Updated: August 1, 2018
Issue: Since the inception of Tier 2 in 2011, several issues have surfaced that are problematic for the members of this tier.
- A financial inequity for Tier 2 members.
- A potential violation of the Illinois Constitution’s limits on taxing individual income for Tier 2 members.
- Some Tier 2 members may be forced to enroll in Social Security, incurring added costs for both TRS members and school districts.
Discussion: Tier 2 members pay more than their benefit is worth and subsidize Tier 1 benefits.
Tier 2 creates both a financial inequity for Tier 2 members and a potential violation of the Illinois Constitution’s limits on taxing individual income.
Tier 1 benefits cost more than Tier 2 benefits because Tier 1 is encumbered with an unfunded liability built up by 80 years of insufficient contributions by state government.
Nonetheless, both active Tier 1 and Tier 2 members pay the same 9 percent salary contribution to TRS to help fund their future retirement benefits. Although each member’s contribution is dedicated to paying for their individual benefit, in reality all contributions are pooled together by TRS to help pay for all benefits.
In fiscal year 2019, a TRS Tier 1 benefit will cost a total of 21.6 percent of a member’s salary. Subtracting the member’s 9 percent contribution from this “total normal cost” reveals that the employer’s cost for benefits will equal 12.6 percent of salary. That 12.6 percent will be paid primarily by state government, with a small portion contributed by school districts.
At the same time, a TRS Tier 2 benefit will cost a total of 7.1 percent of a member’s salary. This means that the Tier 2 member contribution of 9 percent not only will supply enough money to pay the entire “total normal cost” of the Tier 2 benefit, but will generate an extra 1.89 percent that is unaccounted for. Because the Tier 2 contributions are mixed with the Tier 1 contributions, the unaccounted-for 1.89 percent contribution will become a subsidy for Tier 1 benefits.
This Tier 2 subsidy has existed since the law was enacted in 2011. Over time, it is estimated that the Tier 2 subsidy will total $13 billion to $15 billion.
The financial inequity is that Tier 2 members will never see a benefit created by the 1.89 percent excess contribution. Tier 1 members, on the other hand, not only will realize the benefit created by their entire 9 percent contribution but also a benefit from the 1.89 percent Tier 2 subsidy.
The potential constitutional question involves Article IX, Section 3 – “Limitations on Income Taxation.” The Tier 2 contribution is measured as a percentage of salary, and the 1.89 percent excess payment is not used to help pay for that member’s retirement benefit. The member’s benefit is fully funded. Therefore, is the 1.89 percent, in effect, a tax on income levied separately from the state’s statutory income tax?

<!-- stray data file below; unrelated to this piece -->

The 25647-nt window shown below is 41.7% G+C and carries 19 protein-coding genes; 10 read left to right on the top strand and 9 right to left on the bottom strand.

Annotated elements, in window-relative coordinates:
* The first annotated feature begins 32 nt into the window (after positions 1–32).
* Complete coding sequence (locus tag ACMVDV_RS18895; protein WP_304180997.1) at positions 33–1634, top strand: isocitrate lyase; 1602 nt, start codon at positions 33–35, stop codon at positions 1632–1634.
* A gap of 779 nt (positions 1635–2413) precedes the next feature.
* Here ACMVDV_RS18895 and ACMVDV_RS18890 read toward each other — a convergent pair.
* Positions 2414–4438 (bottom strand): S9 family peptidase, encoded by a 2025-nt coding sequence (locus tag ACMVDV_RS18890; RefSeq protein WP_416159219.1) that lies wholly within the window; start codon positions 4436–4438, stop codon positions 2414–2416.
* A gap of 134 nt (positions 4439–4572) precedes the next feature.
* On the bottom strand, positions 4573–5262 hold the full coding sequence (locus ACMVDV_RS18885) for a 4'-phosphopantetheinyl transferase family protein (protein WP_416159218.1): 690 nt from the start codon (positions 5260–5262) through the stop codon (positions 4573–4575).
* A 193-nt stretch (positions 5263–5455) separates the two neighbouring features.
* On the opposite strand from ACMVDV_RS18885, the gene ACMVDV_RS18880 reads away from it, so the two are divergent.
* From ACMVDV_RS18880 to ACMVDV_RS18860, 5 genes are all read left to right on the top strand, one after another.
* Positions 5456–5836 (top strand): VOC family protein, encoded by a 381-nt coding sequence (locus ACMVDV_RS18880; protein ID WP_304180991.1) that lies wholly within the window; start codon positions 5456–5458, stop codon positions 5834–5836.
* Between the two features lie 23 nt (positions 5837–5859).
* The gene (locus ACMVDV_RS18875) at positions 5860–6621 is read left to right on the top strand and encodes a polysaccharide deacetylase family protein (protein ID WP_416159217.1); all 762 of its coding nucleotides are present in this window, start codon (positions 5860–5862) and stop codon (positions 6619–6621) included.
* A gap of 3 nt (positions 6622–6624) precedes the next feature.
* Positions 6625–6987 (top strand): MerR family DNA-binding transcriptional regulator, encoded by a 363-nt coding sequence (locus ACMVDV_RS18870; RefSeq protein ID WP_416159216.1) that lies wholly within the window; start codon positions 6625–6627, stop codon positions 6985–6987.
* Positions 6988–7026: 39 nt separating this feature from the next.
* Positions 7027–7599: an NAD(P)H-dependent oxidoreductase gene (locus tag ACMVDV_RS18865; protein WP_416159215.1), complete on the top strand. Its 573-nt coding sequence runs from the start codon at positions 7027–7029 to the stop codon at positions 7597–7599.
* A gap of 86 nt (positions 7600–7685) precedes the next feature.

The Illinois Constitution requires that at any one time “…there may be no more than one such tax imposed by the State for State purposes on individuals…” In addition, income tax rates are set by state law and rates on individuals may not exceed the rate set on corporations by “a ratio of 8 to 5.” Any additional tax on income would violate that ratio.
Social Security for Selected Tier 2 Members
TRS actuaries have warned since 2010 that the law might force future teachers into Social Security, incurring added costs for both affected TRS members and school districts.
Currently, Illinois public school teachers do not participate in Social Security. As a result, under federal law their expected TRS pension must equal or exceed the benefit they would receive from Social Security. If a TRS benefit fails to meet this so-called “safe harbor” standard, then the member must be enrolled in Social Security while they still are actively teaching. This is determined on a member-by-member basis.
Provisions in the Tier 2 law over time artificially impede the growth of some members’ expected TRS pensions to the point where their expected Tier 2 benefits would be lower than the projected “safe harbor” standard.
The problem arises from the fact that a “pensionable salary cap” in the Tier 2 law increases at a slower rate than the Social Security wage base, which is used to calculate the “safe harbor” standard. At some point in the future the Tier 2 cap will start eroding the amount of money some teachers contribute toward their pensions. This, in turn, would artificially reduce the teachers’ expected retirement benefits.
TRS expects that the federal government will be able to predict which teachers may fall short of the “safe harbor” minimum early in their career. The Social Security Administration will want to be proactive by enrolling those teachers into Social Security so that the combination of their eventual pension and Social Security will fall within the “safe harbor.”
If a teacher is in the Social Security system, they will have to pay 6.2 percent of their salary in addition to what they contribute to TRS, which right now is 9 percent of their salary. School districts will have to pay 6.2 percent of every effected Tier 2 teacher’s salary to Social Security in addition to the 0.58 percent of every teacher’s salary the district pays to TRS.
TRS has suggested that an easy “fix” to this potential problem is to change state law to require that the Tier 2 wage cap track the Social Security wage base, which would eliminate the gap that causes TRS benefits to fail the “safe harbor” test.